Discerning Reader Editorial Review
Reviewed 01/14/2009 by Mark Tubbs.
Recommended. A stretching call to selfless service.
If you don’t already attend a small church, what would you say if someone you didn’t know admonished you that you ought to attend a small church? Would you seriously entertain the thought? Would you thank them politely for their interest and dismiss the admonishment posthaste? Would you denigrate small churches in the admonisher’s hearing? If so, why? Third-rate physical premises? Lack of children’s programming? Disconcerting idiosyncrasies? Uninspiring, bland preaching? Potentially unimpressive corporate expressions of worship?
In this modest 64-page book, author John Benton refutes all these objections, and then some. Benton isn’t content just to explain why it’s okay to join a small church, but explicitly encourages the reader to do so. He goes so far as to say that small churches are particularly special in God’s eyes: “In encouraging you to join a small church I am inviting you to get on board God’s agenda.” Benton extrapolates from Scripture to show how God delights in fulfilling his purposes through small things. Don’t be fooled: small things can lead to big things. He claims that smaller churches potentially
• Enjoy closer closer fellowship
• Will stretch you more as a Christian
• Offer you a life’s work of real significance
• Offer you the chance to confound the world
Benton’s piece de resistance is this circular argument: Unless solid Christian seek out, populate, and serve “little and very local” churches, the light of the gospel may go out in those areas. However, small churches can hold out the offer of the gospel in an authentic, small-scale way that bigger churches cannot: “Everyone needs to become a Christian and local churches are the God-ordained means of holding out the Word of life to the community.” For all the megachurches that successfully attract scores of unbelievers and nominal Christians to their services and functions, there is a disturbing lack of discipleship and retention occurring (see Willow Creek’s recent study, published under the title Reveal). Benton claims that these problems do not occur as often in the smaller church because everyone lives in one another’s back pocket. There is no place to hide, so sanctification occurs on a regular basis, in a very upfront and personal way.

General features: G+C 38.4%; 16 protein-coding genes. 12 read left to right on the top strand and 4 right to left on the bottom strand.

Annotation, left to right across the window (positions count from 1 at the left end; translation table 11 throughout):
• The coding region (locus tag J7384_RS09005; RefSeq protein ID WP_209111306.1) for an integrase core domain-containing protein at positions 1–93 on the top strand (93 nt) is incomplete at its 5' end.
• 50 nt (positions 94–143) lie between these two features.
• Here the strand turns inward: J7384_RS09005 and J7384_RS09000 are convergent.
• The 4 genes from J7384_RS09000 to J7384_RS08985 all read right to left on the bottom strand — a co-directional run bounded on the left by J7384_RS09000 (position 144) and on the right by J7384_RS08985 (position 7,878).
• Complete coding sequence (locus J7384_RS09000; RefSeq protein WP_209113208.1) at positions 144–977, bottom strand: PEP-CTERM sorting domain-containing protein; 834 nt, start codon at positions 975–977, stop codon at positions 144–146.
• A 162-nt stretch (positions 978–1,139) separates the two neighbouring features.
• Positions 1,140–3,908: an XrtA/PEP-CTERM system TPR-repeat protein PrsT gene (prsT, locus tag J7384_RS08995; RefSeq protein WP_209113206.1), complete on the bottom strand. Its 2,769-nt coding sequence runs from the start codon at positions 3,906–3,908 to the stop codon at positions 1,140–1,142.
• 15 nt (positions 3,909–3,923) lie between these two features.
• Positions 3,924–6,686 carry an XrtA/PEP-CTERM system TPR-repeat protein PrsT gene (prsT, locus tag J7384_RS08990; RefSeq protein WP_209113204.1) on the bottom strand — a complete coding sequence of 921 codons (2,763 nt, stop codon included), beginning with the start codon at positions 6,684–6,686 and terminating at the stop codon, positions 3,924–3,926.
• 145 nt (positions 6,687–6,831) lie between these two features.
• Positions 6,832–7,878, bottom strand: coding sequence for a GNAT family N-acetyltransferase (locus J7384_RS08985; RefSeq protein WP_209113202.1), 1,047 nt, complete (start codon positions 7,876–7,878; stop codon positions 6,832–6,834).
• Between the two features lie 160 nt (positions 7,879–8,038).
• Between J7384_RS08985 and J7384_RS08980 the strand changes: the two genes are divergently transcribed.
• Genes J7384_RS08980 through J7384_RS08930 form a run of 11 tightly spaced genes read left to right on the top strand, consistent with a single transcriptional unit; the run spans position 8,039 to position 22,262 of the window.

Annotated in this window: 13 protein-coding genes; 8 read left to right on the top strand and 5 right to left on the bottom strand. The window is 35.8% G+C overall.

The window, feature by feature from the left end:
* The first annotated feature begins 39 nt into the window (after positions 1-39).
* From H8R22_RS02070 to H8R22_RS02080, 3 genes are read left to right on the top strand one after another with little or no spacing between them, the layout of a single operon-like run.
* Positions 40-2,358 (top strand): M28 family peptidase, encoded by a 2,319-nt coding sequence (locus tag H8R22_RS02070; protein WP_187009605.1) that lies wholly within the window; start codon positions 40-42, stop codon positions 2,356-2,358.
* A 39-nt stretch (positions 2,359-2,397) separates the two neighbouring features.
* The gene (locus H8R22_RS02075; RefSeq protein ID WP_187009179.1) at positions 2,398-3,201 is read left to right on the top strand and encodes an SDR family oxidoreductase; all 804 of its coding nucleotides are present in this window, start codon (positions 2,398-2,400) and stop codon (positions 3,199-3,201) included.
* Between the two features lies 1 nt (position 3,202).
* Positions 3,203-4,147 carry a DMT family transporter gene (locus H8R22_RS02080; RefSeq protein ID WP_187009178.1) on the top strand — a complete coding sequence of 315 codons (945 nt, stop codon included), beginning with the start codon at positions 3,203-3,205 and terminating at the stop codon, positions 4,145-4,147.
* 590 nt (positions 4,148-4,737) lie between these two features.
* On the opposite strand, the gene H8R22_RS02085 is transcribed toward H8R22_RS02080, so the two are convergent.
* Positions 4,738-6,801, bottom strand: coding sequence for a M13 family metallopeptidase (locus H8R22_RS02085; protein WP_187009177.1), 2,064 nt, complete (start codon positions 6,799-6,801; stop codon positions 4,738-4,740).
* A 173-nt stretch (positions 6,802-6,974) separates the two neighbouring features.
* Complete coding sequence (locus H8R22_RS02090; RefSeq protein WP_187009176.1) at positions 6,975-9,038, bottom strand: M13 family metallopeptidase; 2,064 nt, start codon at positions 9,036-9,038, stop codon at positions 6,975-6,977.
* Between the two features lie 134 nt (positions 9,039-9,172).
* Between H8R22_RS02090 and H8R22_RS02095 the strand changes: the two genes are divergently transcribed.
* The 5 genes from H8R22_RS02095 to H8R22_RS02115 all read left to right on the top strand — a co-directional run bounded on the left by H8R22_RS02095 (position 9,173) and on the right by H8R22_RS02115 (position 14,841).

I hasten to add the following: Benton in no way advocates that one ought to join any old small church willy-nilly. Three major criteria should inform the decision:
• Is the love of Christ shown in the friendliness of the people?
• Is the teaching biblical?
• Is the church seeking to reach out with the gospel?
Provided these criteria are met (and some courageous souls may join a small church lacking these qualities in order to help it become more friendly, biblical, and evangelistic), the secondary question Benton would have us ask is, “How could we drive past one church to go to another?” He tells the story of a couple with children who moved out of London into a small village and decided to attend the local Anglican church which exhibited all of the features mentioned in the first paragraph of this review. Their friends were initially worried for them, but in due time this couple made significant contributions to this church. By the time they moved away three years later, they left a church that had benefited from their selfless desire to be local, involved, immoveable, faithful, evangelistic, prayerful, and trusting – all hallmarks of a godly small church member, according to Benton.
Of course the ubiquitous question, “What’s in it for me?” easily arises. To return to the couple from earlier: “There was a real cost to them taking this difficult option to join a small fellowship…whilst not a comfortable or ‘prudent’ thing to do, getting involved in a struggling church may be in God’s goodness, a mission from the Lord.” Some may write this off as altruistic, so Benton offers a more pragmatic motivator: “You would be a true God-send to a smaller congregation…Don’t let the big church bury your talent (Matthew 25:18). Don’t become deskilled for lack of opportunity.”
You may be asking at this point, “Is it wrong to attend a large church?” Not usually, not always, and not necessarily. As Benton says, “To join a big thriving church is not always wrong, but it is frequently the easy option…how the devil would love to herd Christians into a few big city centre churches, getting them to travel miles from their communities and leaving vast tracts of our country with no viable witness for the gospel.” Intentionally joining a small church is not for everybody, but it seems to Benton that many Christians, for whatever reasons, are not heeding the call.
This book, brief and colloquially written at times, was a quick but convicting read. While I was predisposed toward the author’s point of view, I would recommend it even for those who feel adamant about remaining in or joining a large church. This book may stretch you…much like joining a small local church would.